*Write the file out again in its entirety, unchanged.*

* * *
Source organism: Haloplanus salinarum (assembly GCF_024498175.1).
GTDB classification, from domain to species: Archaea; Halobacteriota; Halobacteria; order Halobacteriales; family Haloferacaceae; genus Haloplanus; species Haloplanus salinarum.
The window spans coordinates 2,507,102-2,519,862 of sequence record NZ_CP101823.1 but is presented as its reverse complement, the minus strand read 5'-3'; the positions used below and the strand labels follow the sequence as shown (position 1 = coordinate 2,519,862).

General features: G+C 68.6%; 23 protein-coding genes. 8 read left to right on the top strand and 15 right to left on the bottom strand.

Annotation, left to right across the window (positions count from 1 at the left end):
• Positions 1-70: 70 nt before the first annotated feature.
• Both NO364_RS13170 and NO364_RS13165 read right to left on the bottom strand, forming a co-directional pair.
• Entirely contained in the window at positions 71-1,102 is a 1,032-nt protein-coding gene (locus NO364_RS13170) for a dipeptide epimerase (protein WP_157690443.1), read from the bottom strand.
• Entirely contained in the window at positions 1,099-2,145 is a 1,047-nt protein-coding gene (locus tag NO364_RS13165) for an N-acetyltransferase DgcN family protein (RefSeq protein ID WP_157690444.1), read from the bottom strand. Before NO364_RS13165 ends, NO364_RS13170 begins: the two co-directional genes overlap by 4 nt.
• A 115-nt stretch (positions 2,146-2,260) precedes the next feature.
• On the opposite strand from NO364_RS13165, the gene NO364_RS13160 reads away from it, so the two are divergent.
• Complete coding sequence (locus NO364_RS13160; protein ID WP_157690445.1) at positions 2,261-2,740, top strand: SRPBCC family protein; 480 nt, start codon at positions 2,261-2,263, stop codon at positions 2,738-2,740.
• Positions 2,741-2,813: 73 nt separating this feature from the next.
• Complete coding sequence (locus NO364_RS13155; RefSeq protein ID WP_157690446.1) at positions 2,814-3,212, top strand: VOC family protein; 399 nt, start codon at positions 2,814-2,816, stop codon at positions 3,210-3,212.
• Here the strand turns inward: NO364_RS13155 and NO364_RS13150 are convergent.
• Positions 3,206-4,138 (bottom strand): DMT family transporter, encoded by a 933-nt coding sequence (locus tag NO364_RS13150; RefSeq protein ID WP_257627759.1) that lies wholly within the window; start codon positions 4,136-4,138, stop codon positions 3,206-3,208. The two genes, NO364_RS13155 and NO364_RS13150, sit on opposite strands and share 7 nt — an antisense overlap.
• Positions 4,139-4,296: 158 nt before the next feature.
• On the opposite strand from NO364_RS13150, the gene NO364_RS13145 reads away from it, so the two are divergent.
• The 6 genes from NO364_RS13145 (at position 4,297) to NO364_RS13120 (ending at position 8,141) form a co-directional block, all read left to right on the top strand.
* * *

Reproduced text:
Source organism: Haloplanus salinarum (assembly GCF_024498175.1).
GTDB classification, from domain to species: Archaea; Halobacteriota; Halobacteria; order Halobacteriales; family Haloferacaceae; genus Haloplanus; species Haloplanus salinarum.
The window spans coordinates 2,507,102-2,519,862 of sequence record NZ_CP101823.1 but is presented as its reverse complement, the minus strand read 5'-3'; the positions used below and the strand labels follow the sequence as shown (position 1 = coordinate 2,519,862).

General features: G+C 68.6%; 23 protein-coding genes. 8 read left to right on the top strand and 15 right to left on the bottom strand.

Annotation, left to right across the window (positions count from 1 at the left end):
• Positions 1-70: 70 nt before the first annotated feature.
• Both NO364_RS13170 and NO364_RS13165 read right to left on the bottom strand, forming a co-directional pair.
• Entirely contained in the window at positions 71-1,102 is a 1,032-nt protein-coding gene (locus NO364_RS13170) for a dipeptide epimerase (protein WP_157690443.1), read from the bottom strand.
• Entirely contained in the window at positions 1,099-2,145 is a 1,047-nt protein-coding gene (locus tag NO364_RS13165) for an N-acetyltransferase DgcN family protein (RefSeq protein ID WP_157690444.1), read from the bottom strand. Before NO364_RS13165 ends, NO364_RS13170 begins: the two co-directional genes overlap by 4 nt.
• A 115-nt stretch (positions 2,146-2,260) precedes the next feature.
• On the opposite strand from NO364_RS13165, the gene NO364_RS13160 reads away from it, so the two are divergent.
• Complete coding sequence (locus NO364_RS13160; protein ID WP_157690445.1) at positions 2,261-2,740, top strand: SRPBCC family protein; 480 nt, start codon at positions 2,261-2,263, stop codon at positions 2,738-2,740.
• Positions 2,741-2,813: 73 nt separating this feature from the next.
• Complete coding sequence (locus NO364_RS13155; RefSeq protein ID WP_157690446.1) at positions 2,814-3,212, top strand: VOC family protein; 399 nt, start codon at positions 2,814-2,816, stop codon at positions 3,210-3,212.
• Here the strand turns inward: NO364_RS13155 and NO364_RS13150 are convergent.
• Positions 3,206-4,138 (bottom strand): DMT family transporter, encoded by a 933-nt coding sequence (locus tag NO364_RS13150; RefSeq protein ID WP_257627759.1) that lies wholly within the window; start codon positions 4,136-4,138, stop codon positions 3,206-3,208. The two genes, NO364_RS13155 and NO364_RS13150, sit on opposite strands and share 7 nt — an antisense overlap.
• Positions 4,139-4,296: 158 nt before the next feature.
• On the opposite strand from NO364_RS13150, the gene NO364_RS13145 reads away from it, so the two are divergent.
• The 6 genes from NO364_RS13145 (at position 4,297) to NO364_RS13120 (ending at position 8,141) form a co-directional block, all read left to right on the top strand.